I occasionally feel guilty for having the same feeling. I know those suffering from breast cancer seriously don't ask for it, but it does seem to get all the attention. Sometimes I just have to sigh heavily. Even the book store has an entire shelf devoted to breast cancer and 2 or 3 books on uterine.

      about 4 years ago
    • wvgal68's Avatar

      I get tired of seeing pink all the time, though having uterine cancer, some breast cancer treatments have proven helpful, since they are both hormonally driven. There is a wonderful lady that is promoting Together We Will Win, a non profit to raise awareness of all cancers.

      I find it frustrating having a rare cancer. I have been part of a gynological support group, which is made of mostly ovarian cancer survivors. My current cancer center has a support group for breast cancer, and one for all other cancers lumped together. I know you can't have support groups for every single kind of cancer, but you can breast cancer?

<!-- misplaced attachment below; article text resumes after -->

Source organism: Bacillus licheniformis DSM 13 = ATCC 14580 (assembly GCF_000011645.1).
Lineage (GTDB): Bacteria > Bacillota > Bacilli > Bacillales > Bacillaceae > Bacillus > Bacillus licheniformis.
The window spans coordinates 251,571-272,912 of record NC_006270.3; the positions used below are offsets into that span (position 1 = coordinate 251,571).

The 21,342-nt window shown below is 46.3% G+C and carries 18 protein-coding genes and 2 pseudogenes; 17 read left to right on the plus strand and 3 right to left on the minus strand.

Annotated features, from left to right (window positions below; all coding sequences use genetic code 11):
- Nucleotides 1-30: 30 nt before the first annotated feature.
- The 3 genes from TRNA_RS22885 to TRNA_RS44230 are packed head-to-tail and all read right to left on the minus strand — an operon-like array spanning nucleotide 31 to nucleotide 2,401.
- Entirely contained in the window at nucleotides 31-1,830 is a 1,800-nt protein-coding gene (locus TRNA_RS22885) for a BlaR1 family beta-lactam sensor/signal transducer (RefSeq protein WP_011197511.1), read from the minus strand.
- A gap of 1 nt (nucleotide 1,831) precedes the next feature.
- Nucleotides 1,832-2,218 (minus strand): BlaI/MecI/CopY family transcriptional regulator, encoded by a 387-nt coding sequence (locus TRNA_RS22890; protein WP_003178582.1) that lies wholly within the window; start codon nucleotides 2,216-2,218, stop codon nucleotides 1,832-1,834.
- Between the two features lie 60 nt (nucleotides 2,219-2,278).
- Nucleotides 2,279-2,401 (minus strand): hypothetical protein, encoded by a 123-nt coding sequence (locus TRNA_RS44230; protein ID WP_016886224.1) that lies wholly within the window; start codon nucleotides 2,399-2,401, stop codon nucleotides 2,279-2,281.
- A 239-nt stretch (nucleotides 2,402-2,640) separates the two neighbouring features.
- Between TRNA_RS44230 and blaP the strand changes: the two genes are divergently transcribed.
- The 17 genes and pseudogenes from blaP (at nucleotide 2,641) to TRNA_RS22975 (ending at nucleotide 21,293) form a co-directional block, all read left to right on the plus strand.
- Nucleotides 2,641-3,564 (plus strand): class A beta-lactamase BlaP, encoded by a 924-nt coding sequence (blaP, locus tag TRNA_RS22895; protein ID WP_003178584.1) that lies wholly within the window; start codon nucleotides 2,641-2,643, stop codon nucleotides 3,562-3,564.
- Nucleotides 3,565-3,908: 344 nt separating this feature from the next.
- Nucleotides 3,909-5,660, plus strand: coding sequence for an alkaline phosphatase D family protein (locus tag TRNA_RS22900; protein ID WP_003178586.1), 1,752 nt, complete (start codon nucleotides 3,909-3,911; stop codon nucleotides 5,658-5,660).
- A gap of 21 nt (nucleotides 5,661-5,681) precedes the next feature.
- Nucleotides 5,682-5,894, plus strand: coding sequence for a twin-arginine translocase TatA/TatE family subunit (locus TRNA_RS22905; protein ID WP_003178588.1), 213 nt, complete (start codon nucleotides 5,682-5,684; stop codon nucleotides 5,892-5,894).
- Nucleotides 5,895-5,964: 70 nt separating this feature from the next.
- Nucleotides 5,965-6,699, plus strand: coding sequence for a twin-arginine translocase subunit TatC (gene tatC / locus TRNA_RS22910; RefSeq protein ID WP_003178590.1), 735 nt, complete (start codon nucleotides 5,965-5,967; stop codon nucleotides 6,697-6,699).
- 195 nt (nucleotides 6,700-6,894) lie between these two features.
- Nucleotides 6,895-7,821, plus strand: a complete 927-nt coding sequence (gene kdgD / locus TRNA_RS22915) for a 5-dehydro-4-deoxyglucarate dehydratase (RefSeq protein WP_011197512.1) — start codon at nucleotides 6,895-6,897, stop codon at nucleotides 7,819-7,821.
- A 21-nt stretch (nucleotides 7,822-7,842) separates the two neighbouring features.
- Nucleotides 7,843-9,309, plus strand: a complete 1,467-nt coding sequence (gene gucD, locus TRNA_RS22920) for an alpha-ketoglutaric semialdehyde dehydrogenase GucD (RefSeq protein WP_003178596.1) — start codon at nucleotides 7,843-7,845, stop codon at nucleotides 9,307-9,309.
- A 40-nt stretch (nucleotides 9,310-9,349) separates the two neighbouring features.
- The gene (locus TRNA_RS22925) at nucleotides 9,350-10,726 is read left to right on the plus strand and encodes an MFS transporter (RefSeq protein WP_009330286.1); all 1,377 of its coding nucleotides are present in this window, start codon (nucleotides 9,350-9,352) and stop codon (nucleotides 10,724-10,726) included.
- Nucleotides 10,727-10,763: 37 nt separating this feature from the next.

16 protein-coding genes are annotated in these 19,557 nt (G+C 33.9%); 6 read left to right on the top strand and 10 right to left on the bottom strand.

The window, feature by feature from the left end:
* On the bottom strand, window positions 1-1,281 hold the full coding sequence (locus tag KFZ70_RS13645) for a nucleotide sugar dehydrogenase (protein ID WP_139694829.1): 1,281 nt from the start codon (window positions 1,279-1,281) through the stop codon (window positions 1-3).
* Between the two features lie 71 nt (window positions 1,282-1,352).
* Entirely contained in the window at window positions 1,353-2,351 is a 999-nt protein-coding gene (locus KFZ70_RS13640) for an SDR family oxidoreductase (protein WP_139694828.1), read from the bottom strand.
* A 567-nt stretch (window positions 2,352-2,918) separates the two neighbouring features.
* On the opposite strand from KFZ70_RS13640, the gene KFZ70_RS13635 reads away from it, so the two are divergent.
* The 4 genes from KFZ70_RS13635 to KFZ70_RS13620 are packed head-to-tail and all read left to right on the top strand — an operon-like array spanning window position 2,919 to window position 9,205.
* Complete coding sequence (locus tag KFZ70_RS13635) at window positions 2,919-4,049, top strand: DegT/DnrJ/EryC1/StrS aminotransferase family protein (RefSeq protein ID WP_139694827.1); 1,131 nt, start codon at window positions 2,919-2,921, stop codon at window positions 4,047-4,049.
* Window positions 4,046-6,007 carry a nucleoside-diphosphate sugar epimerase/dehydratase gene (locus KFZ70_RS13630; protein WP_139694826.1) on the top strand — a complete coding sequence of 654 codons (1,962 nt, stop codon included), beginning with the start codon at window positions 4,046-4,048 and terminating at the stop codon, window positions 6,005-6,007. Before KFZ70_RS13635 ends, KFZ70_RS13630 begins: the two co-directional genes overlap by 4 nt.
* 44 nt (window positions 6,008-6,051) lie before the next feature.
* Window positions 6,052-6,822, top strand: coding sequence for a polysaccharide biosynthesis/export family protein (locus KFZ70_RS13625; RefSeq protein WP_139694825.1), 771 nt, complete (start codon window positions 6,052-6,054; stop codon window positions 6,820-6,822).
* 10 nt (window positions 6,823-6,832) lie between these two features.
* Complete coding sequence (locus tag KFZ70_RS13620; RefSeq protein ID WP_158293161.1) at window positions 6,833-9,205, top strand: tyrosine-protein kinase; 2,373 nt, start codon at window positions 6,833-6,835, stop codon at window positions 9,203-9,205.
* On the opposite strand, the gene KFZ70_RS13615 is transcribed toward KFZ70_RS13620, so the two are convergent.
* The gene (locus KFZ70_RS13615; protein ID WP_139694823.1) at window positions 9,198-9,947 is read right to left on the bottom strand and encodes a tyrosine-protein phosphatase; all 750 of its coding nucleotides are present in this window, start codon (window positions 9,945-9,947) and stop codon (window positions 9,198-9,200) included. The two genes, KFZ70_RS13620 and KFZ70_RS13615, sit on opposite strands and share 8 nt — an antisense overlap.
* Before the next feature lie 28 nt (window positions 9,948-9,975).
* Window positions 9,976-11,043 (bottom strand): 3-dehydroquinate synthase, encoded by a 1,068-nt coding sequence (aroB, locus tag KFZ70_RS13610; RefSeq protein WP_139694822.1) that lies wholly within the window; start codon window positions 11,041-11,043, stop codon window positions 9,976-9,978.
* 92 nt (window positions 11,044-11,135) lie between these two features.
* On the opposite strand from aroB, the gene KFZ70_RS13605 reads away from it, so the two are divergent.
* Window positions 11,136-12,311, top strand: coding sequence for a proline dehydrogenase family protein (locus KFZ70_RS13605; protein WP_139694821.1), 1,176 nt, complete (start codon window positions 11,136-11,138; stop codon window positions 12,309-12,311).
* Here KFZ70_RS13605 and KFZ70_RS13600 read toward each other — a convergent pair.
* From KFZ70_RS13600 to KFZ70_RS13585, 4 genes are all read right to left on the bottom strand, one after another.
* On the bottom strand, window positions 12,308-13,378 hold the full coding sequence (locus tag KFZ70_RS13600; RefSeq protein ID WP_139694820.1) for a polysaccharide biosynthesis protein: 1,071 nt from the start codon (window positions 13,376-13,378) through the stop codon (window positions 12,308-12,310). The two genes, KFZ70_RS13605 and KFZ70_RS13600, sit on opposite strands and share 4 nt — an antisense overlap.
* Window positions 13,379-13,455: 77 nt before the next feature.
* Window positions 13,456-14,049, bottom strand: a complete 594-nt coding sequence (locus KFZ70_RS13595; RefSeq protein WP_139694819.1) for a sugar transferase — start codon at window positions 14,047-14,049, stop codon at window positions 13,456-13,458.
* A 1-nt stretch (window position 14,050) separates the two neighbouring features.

about 4 years ago
    • Devon's Avatar

      I feel the same way. When Party City started carrying pink stuff I will admit it made me a little bitter. I think people should brand out and acknowledge more cancers, or just a general "cancer sucks" theme =)

      about 4 years ago
    • Cindy's Avatar

      I like supporting and raising funding for the American Cancer Society much more than charities that only support breast cancer. The American Cancer Society supports funding for a large variety cancers. See the following website for a list of cancer research dollars by type of cancer: http://www.cancer.org/Research/ResearchProgramsFunding/CurrentlyFundedProjects/current-grants-by-cancer-type . Also, our local American Cancer Society office had several books on my type of cancer that I checked out of their library to read and some booklets they gave me to keep.

      about 4 years ago
    • leepenn's Avatar

      Gack - pink.... I had breast cancer and pink washing drives me crazy.... With October just around the corner, I have to remind my friends that I don't want pink things... I'd rather they give that money to a research foundation or a health crisis center .... I tend to give my bux to cancer charities and related.... Not just to breast cancer organizations....